- Rare Select Models was founded in 2017 to help improve diversity and inclusion in fashion.
- More and more brands have adopted various models in their campaigns, helped by social movements.
- Ads now feature models with darker complexions, hijabs and non-European-centric beauty standards.
Romany Francesa was just 20 when she started Rare Select Models while still at university after realizing that certain groups were underrepresented in the fashion industry.
Francesca was starting to become a photographer, and casting directors often asked her if she knew any models from ethnic minorities. She realized that there was a gap in the market to represent various models.
“I noticed that the models that were usually chosen for campaigns and ‘look books’ had Eurocentric characteristics,” Francesca, now 25, told Insider. “It wasn’t considered cool to have models with darker skin or models wearing hijabs in campaigns.”
Five years later, Rare Select designs have featured in haute couture campaigns for Vogue Italia, Valentino, Burberry, Gucci, Paul Smith and Stella McCartney.
Francesa has seen the fashion industry go through a period of self-correction in recent years by embracing diversity and inclusivity in its ad campaigns.
The British-Nigerian founder says this has taken place against the backdrop of the Black Lives Matter movement and particularly since the George Floyd protests which led to the exposure of racist incidents in the industry.
Nearly one in two shows for the Fall 2022 fashion season featured models of color, up from just under 30% in 2017, according to a report by The Fashion Spot, a fashion trend watcher and diversity advocate. .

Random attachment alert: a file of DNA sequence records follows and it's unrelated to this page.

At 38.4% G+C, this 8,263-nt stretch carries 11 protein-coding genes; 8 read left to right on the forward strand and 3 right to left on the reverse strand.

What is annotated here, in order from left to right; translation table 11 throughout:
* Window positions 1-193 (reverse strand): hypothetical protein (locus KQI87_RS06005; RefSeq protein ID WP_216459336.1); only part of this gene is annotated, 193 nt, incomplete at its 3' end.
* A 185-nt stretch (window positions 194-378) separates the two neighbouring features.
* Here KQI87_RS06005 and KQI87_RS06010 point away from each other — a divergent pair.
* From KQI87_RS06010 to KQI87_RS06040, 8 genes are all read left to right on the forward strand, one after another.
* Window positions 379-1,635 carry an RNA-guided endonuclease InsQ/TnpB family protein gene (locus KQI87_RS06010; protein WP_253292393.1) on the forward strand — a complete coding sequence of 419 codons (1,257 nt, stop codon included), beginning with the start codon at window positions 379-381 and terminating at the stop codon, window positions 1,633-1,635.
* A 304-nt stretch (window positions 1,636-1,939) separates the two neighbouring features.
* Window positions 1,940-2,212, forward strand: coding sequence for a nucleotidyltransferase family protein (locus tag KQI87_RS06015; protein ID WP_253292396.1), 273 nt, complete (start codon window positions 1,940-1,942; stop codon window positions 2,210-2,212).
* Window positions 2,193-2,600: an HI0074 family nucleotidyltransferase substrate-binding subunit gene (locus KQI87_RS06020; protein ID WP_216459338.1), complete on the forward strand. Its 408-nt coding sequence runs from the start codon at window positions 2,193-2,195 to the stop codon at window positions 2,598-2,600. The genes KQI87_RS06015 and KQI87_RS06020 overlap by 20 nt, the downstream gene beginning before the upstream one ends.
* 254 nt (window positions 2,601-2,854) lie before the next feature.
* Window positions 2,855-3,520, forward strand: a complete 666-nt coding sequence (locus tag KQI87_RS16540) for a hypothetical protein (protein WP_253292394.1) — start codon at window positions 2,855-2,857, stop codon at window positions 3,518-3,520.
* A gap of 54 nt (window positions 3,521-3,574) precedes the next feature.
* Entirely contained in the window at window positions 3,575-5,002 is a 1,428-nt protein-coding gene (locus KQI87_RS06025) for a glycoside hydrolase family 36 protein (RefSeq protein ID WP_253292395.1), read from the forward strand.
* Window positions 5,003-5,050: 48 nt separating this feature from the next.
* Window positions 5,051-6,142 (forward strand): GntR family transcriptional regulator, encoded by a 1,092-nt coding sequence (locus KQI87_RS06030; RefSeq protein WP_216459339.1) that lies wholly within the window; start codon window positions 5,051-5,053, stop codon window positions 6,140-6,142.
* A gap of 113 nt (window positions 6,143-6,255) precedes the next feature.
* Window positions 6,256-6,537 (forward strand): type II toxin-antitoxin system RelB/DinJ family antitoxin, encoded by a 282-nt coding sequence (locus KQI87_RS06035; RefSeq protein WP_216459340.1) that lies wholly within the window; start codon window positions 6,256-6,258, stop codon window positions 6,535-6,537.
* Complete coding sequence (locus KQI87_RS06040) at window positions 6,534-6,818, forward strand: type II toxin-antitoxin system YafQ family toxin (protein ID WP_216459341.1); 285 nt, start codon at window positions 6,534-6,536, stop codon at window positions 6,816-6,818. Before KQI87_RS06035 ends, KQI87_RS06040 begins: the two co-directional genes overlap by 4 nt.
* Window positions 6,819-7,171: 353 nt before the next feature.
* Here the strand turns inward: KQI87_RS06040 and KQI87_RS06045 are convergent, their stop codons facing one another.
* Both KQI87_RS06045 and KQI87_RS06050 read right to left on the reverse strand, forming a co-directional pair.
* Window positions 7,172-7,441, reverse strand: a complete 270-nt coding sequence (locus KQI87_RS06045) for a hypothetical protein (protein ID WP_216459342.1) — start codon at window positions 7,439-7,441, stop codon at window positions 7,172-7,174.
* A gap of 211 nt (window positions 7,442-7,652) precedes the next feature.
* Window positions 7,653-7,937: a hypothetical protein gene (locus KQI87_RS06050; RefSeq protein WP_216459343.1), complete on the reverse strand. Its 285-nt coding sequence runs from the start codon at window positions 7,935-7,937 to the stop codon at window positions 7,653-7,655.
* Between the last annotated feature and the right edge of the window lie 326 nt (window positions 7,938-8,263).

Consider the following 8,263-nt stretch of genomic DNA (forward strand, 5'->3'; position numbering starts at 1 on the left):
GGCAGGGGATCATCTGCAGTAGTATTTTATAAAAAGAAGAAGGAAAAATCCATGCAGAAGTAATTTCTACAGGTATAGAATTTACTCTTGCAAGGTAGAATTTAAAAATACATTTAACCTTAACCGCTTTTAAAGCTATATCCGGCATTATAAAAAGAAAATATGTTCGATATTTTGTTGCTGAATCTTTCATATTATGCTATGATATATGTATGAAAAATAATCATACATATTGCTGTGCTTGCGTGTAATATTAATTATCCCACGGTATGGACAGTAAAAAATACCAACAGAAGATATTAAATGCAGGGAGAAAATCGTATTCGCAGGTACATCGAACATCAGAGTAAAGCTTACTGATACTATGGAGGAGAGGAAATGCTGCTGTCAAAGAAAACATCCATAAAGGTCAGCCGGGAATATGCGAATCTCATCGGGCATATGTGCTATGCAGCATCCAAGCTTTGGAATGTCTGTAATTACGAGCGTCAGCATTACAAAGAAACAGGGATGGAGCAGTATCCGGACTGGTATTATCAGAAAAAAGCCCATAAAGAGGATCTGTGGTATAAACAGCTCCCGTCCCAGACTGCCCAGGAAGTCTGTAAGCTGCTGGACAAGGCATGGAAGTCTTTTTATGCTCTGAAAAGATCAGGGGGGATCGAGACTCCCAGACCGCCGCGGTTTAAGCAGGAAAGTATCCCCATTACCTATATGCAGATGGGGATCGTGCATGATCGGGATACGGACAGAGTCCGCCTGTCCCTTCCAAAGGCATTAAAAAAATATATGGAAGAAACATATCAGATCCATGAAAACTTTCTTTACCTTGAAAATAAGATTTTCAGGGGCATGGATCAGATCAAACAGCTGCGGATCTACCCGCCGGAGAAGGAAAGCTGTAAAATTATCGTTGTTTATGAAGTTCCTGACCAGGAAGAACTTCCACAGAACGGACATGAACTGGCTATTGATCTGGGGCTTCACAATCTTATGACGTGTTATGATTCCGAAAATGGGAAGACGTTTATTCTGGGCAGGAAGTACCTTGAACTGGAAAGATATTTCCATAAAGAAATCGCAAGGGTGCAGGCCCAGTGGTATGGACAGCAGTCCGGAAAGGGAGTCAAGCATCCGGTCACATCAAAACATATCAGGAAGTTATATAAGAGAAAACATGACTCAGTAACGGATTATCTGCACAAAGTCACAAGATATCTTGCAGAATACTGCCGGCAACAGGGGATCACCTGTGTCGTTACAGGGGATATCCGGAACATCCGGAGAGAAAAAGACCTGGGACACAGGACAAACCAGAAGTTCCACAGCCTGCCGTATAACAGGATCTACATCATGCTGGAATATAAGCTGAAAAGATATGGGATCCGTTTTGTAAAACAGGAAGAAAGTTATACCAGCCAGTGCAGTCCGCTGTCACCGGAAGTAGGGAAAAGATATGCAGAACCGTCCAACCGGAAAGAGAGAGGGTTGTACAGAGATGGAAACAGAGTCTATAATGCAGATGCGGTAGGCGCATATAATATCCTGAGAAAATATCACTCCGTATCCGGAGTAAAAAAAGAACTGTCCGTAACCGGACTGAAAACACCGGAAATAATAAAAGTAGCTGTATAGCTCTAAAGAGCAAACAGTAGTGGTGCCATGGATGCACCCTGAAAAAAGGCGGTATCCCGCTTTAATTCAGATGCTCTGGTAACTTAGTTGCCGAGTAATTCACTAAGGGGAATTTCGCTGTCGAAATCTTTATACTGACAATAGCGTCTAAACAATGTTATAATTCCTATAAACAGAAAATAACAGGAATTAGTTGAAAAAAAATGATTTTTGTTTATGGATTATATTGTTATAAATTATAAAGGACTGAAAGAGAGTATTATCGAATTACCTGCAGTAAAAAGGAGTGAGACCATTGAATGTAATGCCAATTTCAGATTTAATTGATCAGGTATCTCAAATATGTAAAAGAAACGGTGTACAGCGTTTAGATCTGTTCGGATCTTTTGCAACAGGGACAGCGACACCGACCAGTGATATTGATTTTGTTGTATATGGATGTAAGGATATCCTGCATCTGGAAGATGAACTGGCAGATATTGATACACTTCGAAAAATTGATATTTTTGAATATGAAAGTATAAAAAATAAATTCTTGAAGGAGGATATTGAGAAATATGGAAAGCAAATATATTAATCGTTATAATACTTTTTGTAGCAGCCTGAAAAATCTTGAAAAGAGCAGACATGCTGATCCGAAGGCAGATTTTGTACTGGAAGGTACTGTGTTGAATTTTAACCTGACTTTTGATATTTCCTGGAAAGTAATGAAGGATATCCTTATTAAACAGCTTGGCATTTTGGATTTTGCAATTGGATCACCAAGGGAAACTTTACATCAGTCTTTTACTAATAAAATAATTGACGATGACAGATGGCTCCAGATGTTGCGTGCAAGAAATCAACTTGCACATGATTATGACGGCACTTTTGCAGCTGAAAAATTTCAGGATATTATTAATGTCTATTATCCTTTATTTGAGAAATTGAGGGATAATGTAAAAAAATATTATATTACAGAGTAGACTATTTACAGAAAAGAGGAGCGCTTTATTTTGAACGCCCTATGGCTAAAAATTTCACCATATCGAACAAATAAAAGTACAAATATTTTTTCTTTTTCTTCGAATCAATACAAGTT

However, plus-size models made up just 2.3% of castings, down from 0.43% five years earlier, according to The Fashion Spot. Castings of transgender and non-binary models increased from 0.17% for fall 2017 to 1.34%.
Fashion Spot’s analysis of 685 magazine covers of 48 major titles found 52.9% models of color on the covers in 2021 compared to 32.5% in 2017. It found 47 models over the age of 50 on covers last year, compared to 31 in 2017.
The number of transgender and non-binary models on magazine covers has also increased, from three in 2017 to 13 in 2021.
The London-based entrepreneur says that before the move three years ago, brands weren’t as willing to feature diverse faces or bodies in their campaigns.
“A few years ago it was harder to get diverse models, but that’s changed,” she says.
Other areas of the industry have undergone incremental changes to feature previously marginalized groups in visual material.
“We are seeing more and more models with darker complexions, wearing hijabs and from the trans community as the industry tries to right its wrongs in some way and learns to be more diverse and not to cut each other certain demographics,” Francesca tells Insider. She praises companies such as Fenty, Paul Smith and Zara for their “stunning” campaigns that represent people from all walks of life.
“We lobbied for our models to be exposed before ‘diversity’ and ‘inclusion’ became buzzwords and before it was seen as something companies need to do to avoid isolate customers from different demographics,” says Francesca.
Giving people from diverse backgrounds a seat at the table helps to further improve diversity in the industry, as they can use their influence and experiences to push for change.
“Having someone of color in a high position, I think, has helped tremendously,” she says.
Edward Enninful became British Vogue’s first black editor in 2017 and last year Ib Kamara became Dazed’s first black editor.
“British Vogue’s cover for its February 2022 issue featured all the darker-skinned African models. These posts are a source of influence and direction and often set the tone for others,” says Francesca.
“We hope Rare Select’s models will be valued and will be the first place organizations find diverse models. We are constantly looking for disabled, plus-size, and ethnic minority models,” she adds.